North American Distributor: AudioScape Canada,
But I won’t go on about this, but the point has to be made that there is a place for a reasonably priced, high quality record player in this day and age of digital media, especially if you are transferring vinyl to recordable CD or computer media. The Dual CS-455-1M is just that, easy to make operational out of the box, with a high quality moving magnet cartridge in a low-mass arm, and automatic record play at the flick of a switch. The arm lifts and settles into the lead-in groove and plays the side, and then lifts off and goes back to its rest position. All you have to do is put the LP on the quite thick felt mat that covers the turntable platter.
Now, Dual has been making turntables longer than just about anybody else in the world, (since 1928), so they must have got it right by now. If you opt for a special additional phono stylus, it will even play 78 rpm discs. The other speeds are 33 1/3 and 45 rpm. The unit has an internal suspension that isolates it quite well, and no problems with feedback were encountered during the testing process. It comes in 5 versions, our review sample in piano black, the most luxurious of the range.
Here’s how distributor Allan Feldstein describes the various versions of the CS-455-1:
1) CS 455-1- is the basic version, matt vinyl covered plinth…..same motor, platter, arm, cartridge as the more expensive CS-455-1-M versions, but has an MSRP of $729.95; overall weight 5.8 kg.
2) CS-455-1-M (M for “massive” plinth), matte black finish, silver platter…..MSRP of $829.95; overall weight 7.8 kg.
3) CS-455-1-M Gloss Black plinth, Silver platter/arm….MSRP of $999.95; overall weight 7.8 kg
4) CS-455-1-M Gloss Black plinth, Gold platter/arm…..MSRP of $999.95; overall weight 7.8 kg (This is the one you have for review)
5) CS-455-1-M Walnut plinth with Gold platter/arm….MSRP of $1049.95; overall weight 7.8 kg”
Dual also offers the CC1 “USB audio capture karte”, or kit, which is a small box that interfaces with a computer to allow recording from the turntable to a computer. It has line and phono inputs, as well as analog RCA and USB outputs. It works with included Audacity software to achieve the computer interface. We didn’t test the unit because I’m not set up for computer/vinyl interface, but I’m sure it’s a very useful product for those wanting to digitize their vinyl, and works with both PC and Mac computers. A USB 2.0 capable computer is recommended.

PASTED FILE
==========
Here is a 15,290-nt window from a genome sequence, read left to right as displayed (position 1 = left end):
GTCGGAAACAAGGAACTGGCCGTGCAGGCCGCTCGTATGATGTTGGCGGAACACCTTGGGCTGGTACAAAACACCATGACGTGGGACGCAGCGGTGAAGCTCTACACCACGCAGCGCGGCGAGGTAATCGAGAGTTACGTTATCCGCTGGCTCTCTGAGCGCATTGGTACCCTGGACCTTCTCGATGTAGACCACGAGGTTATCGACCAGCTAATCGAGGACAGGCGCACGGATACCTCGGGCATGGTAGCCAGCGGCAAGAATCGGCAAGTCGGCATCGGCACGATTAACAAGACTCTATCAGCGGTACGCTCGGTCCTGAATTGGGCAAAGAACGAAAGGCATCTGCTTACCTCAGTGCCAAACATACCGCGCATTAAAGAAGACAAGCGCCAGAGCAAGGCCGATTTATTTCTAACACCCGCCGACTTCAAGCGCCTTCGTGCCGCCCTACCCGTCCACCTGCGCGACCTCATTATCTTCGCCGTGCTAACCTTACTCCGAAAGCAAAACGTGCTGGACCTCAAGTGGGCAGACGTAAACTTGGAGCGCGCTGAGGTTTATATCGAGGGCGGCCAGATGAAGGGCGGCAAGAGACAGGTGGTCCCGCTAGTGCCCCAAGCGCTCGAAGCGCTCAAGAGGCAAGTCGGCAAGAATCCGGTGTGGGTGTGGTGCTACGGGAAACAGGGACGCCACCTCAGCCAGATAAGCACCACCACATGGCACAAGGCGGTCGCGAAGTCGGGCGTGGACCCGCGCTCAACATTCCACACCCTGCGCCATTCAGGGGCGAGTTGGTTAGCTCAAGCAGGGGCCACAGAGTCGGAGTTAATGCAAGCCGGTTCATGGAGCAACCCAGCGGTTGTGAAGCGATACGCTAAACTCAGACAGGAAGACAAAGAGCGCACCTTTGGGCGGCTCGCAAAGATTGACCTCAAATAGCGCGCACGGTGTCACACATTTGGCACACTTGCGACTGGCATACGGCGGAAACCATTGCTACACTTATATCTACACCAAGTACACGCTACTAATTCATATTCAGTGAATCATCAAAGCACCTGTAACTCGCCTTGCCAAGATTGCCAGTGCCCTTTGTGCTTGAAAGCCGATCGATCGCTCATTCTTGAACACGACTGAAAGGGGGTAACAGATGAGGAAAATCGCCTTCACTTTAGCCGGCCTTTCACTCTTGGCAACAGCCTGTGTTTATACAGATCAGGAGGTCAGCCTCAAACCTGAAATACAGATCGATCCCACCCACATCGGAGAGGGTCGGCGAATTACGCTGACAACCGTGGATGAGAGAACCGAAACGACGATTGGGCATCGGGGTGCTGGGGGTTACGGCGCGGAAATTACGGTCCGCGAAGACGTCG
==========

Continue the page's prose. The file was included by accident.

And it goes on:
Getting back to the CS-455-1M, I found it quite easy to set up, using a tracking weight of 2 grams. The turntable is a belt drive that comes with the belt installed, so all you have to do is put the platter on. The motor is a DC servo type, and the power cable has a wall-wart AC plug. Then you put the record on and flick the switch. The arm action is very smooth, and it gently finds the lead-in groove. And one never has to worry about “playing the label”, as it were, because the arm gently lifts off at side end and returns to its rest position. I found it fun just to watch the smoothness of operation, this turntable very much in the long and great Dual tradition.
I plugged the turntable into my professional Bryston BP-1 phono preamp, into which it had excellent output levels. The Bryston has served me well since my broadcast days, and while there may be better out there, for the current situation, it was more than ideal, with no step-up devices necessary. I listened to quite a lot of vinyl over a couple of weeks, and I’ll provide some highlights that helped define the sound of this LP reproduction device.
I also put on a side of Will The Circle Be Unbroken, a wonderful country and folk music anthology, and definitely heard the authenticity of the performances of some great country songs. Trying to be eclectic, I next auditioned a Supraphon recording of the Martinu 2nd Cello Concerto, which also sounded very good. It’s a wonderful piece of music. Another standout classical recording of the many auditioned was Keith O. Johnson’s Rutter Requiem on the Reference label. Here the choral ensemble’s depth was palpable, though the organ pedal bass was a little less authoritative than what I usually hear from this disc.
Sound quality was excellent overall, quite a bit better than I expected at the price. The Ortofon MM cartridge was very quiet in the groove, and there was a total absence of rumble or other mechanical noise. I heard lots of clarity and detail, with excellent stereo separation. It was a turntable that made me want to play LPs: musical, effortless, and dynamic.
This a very well engineered product that can capture the essence of vinyl, and transmit if to the listener. I doubt that its quality could be otherwise duplicated at anywhere near this price. And the convenience and operational smoothness also have to be factored in as well. In the CS-455-1M, Dual has put together a record-playing package that is easy to set up and use that delivers exceptional sound. It’s a great record player for a grand, or less.
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